What is a teachable moment? How do you provoke such a moment in the classroom, the office and the playroom?
This is usually how I start my class. Question. Silence.
A teachable moment is often defined as an unplanned opportunity to offer insight to learners.
I don’t agree. You can plan teachable moments. As a teacher, trainer or parent, you should try to create them all the time.
How do you do that?
First, you need to grasp this fundamental principle: learning happens when thinking happens.
So what’s the easiest way to make learners think?
Here’s my two-step recipe:
- Ask a thought-provoking question.
Your thought-provoking questions must bring about vulnerability and curiosity, and they best achieve that goal when they start with how and why.
In Globalization, Lifelong Learning and The Learning Society, the education expert Peter Jarvis explains that learning can’t occur without a tension or disjuncture. He describes a disjuncture as a situation when our unthinking harmony with our world is disturbed, or when our past experiences are no longer sufficient to cope automatically with the situation.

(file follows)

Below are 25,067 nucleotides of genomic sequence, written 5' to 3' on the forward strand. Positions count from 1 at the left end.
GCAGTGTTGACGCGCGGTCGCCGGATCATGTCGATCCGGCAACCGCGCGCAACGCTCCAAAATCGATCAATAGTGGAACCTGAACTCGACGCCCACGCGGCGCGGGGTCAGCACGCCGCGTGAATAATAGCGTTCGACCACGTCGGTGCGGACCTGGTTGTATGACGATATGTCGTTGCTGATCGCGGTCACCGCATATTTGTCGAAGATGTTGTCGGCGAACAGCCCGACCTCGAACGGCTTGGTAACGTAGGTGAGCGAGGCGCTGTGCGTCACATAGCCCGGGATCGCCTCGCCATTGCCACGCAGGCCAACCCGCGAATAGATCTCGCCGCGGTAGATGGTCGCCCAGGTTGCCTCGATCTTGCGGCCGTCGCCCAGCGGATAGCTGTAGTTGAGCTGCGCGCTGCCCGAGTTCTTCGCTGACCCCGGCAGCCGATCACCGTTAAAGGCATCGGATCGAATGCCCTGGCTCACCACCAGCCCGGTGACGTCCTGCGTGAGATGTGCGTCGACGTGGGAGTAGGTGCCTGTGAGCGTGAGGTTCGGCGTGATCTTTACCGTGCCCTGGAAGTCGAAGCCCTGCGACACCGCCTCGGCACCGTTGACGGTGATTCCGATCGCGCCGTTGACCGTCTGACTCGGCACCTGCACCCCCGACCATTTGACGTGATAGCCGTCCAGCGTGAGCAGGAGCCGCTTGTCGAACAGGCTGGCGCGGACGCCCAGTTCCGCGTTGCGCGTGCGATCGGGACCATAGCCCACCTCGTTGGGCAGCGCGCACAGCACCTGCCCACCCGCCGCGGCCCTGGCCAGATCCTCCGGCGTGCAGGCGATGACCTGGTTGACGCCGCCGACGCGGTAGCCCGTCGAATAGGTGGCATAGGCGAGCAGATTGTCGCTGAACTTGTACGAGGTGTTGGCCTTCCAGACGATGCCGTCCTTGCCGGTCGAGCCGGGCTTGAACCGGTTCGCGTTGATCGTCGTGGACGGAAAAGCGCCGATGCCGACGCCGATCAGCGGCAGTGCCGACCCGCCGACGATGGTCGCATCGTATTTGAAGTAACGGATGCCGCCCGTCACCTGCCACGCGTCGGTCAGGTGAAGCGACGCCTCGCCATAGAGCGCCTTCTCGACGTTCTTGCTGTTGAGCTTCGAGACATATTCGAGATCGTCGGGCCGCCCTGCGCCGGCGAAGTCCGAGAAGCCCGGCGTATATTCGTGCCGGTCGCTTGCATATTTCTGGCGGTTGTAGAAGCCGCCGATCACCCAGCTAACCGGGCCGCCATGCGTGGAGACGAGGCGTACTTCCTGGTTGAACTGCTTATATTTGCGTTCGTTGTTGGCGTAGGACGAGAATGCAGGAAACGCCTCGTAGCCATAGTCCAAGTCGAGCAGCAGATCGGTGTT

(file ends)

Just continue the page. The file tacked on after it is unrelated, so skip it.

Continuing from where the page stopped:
This is exactly the kind of situation your questions must create.
The second step is as important, but very often omitted. You must give learners time to think about your questions. If you answer your own questions right away like I used to do, the whole process becomes worthless.
Waiting for the learner to come up with an answer often feels awkward, but that’s where the gold is found. As Jarvis shows, learning occurs when sudden changes or novel situations make people stop in their tracks, because they don’t know automatically what to do or how to respond.
That’s your teachable moment.
People don’t remember much of what they’re taught unless they stop and think. Asking (ourselves) questions is key here. So peak learners must do like kids. Never stop asking why.